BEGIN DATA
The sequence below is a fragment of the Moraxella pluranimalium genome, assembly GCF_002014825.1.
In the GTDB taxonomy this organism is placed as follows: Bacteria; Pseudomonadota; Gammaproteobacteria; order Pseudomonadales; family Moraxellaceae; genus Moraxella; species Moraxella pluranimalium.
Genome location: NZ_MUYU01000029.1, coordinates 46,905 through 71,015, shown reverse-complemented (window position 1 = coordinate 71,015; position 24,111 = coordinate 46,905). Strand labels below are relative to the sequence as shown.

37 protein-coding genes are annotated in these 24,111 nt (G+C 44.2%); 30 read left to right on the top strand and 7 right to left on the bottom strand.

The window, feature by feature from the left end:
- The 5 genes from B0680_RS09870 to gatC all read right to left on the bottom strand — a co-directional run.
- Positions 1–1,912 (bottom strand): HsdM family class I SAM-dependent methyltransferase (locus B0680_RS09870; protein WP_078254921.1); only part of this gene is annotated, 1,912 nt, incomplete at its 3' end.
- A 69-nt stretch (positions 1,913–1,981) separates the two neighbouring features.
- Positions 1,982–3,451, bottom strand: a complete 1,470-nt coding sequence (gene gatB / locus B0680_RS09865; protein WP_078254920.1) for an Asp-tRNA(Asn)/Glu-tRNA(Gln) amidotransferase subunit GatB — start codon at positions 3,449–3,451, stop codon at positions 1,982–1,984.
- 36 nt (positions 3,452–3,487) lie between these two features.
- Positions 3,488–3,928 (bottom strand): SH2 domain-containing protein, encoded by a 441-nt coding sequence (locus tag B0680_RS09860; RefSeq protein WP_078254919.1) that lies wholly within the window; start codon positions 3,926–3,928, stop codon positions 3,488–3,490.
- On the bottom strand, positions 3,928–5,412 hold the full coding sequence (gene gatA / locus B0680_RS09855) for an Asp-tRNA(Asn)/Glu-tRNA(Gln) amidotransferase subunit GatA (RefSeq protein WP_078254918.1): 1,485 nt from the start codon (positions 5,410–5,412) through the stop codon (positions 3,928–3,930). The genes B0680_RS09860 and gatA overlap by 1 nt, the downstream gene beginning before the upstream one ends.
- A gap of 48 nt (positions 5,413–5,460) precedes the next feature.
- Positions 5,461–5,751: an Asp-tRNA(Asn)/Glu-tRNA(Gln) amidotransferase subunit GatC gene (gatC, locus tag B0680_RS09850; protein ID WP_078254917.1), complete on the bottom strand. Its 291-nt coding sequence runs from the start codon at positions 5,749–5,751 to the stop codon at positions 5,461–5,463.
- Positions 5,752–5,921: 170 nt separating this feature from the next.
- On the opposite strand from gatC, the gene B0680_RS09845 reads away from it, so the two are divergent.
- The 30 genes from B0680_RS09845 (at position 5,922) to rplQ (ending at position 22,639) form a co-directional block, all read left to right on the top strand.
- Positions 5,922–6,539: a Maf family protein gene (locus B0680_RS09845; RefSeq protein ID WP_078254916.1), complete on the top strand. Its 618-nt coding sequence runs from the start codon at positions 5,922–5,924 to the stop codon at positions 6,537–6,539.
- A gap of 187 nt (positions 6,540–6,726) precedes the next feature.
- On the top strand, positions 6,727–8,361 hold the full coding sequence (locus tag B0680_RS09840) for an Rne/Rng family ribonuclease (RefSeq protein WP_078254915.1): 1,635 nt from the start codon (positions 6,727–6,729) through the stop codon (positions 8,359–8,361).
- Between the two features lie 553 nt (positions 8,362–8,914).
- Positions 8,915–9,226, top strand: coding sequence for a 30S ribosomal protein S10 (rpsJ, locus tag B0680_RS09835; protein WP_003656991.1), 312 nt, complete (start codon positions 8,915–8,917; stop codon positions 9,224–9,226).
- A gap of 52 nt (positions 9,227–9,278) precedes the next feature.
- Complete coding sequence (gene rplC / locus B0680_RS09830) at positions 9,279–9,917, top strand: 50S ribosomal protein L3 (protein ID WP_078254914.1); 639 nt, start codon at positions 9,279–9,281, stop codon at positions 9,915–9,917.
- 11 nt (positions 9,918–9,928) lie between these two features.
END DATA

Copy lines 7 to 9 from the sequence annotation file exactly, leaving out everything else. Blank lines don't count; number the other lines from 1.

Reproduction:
- Positions 1–1,912 (bottom strand): HsdM family class I SAM-dependent methyltransferase (locus B0680_RS09870; protein WP_078254921.1); only part of this gene is annotated, 1,912 nt, incomplete at its 3' end.
- A 69-nt stretch (positions 1,913–1,981) separates the two neighbouring features.
- Positions 1,982–3,451, bottom strand: a complete 1,470-nt coding sequence (gene gatB / locus B0680_RS09865; protein WP_078254920.1) for an Asp-tRNA(Asn)/Glu-tRNA(Gln) amidotransferase subunit GatB — start codon at positions 3,449–3,451, stop codon at positions 1,982–1,984.